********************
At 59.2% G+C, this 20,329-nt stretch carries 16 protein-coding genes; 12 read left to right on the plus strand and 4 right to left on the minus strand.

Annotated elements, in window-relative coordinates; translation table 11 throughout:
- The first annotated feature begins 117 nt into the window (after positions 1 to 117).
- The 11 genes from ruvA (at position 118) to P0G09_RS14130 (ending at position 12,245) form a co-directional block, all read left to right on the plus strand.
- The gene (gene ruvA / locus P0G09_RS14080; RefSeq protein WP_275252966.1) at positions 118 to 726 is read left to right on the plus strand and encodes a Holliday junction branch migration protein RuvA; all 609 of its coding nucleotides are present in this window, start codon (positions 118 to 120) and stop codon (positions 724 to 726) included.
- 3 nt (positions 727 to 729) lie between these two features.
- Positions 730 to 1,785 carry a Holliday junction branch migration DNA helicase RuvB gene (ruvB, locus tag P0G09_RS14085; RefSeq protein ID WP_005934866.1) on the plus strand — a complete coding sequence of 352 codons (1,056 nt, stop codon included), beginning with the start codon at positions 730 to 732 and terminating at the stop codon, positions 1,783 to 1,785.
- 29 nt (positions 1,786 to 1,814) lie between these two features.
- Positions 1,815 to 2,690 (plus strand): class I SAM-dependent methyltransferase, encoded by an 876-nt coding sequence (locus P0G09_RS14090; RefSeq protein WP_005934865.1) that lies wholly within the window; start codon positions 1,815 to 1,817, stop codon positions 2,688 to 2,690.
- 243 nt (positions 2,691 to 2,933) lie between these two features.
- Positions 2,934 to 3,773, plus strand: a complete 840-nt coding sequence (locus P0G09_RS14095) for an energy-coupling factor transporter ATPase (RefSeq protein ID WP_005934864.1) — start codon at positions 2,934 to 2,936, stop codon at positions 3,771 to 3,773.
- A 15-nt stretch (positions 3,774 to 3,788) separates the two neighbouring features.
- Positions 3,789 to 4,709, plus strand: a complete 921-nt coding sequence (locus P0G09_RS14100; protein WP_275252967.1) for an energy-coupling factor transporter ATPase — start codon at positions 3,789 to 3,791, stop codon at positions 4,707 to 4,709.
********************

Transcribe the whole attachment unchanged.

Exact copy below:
At 59.2% G+C, this 20,329-nt stretch carries 16 protein-coding genes; 12 read left to right on the plus strand and 4 right to left on the minus strand.

Annotated elements, in window-relative coordinates; translation table 11 throughout:
- The first annotated feature begins 117 nt into the window (after positions 1 to 117).
- The 11 genes from ruvA (at position 118) to P0G09_RS14130 (ending at position 12,245) form a co-directional block, all read left to right on the plus strand.
- The gene (gene ruvA / locus P0G09_RS14080; RefSeq protein WP_275252966.1) at positions 118 to 726 is read left to right on the plus strand and encodes a Holliday junction branch migration protein RuvA; all 609 of its coding nucleotides are present in this window, start codon (positions 118 to 120) and stop codon (positions 724 to 726) included.
- 3 nt (positions 727 to 729) lie between these two features.
- Positions 730 to 1,785 carry a Holliday junction branch migration DNA helicase RuvB gene (ruvB, locus tag P0G09_RS14085; RefSeq protein ID WP_005934866.1) on the plus strand — a complete coding sequence of 352 codons (1,056 nt, stop codon included), beginning with the start codon at positions 730 to 732 and terminating at the stop codon, positions 1,783 to 1,785.
- 29 nt (positions 1,786 to 1,814) lie between these two features.
- Positions 1,815 to 2,690 (plus strand): class I SAM-dependent methyltransferase, encoded by an 876-nt coding sequence (locus P0G09_RS14090; RefSeq protein WP_005934865.1) that lies wholly within the window; start codon positions 1,815 to 1,817, stop codon positions 2,688 to 2,690.
- 243 nt (positions 2,691 to 2,933) lie between these two features.
- Positions 2,934 to 3,773, plus strand: a complete 840-nt coding sequence (locus P0G09_RS14095) for an energy-coupling factor transporter ATPase (RefSeq protein ID WP_005934864.1) — start codon at positions 2,934 to 2,936, stop codon at positions 3,771 to 3,773.
- A 15-nt stretch (positions 3,774 to 3,788) separates the two neighbouring features.
- Positions 3,789 to 4,709, plus strand: a complete 921-nt coding sequence (locus P0G09_RS14100; protein WP_275252967.1) for an energy-coupling factor transporter ATPase — start codon at positions 3,789 to 3,791, stop codon at positions 4,707 to 4,709.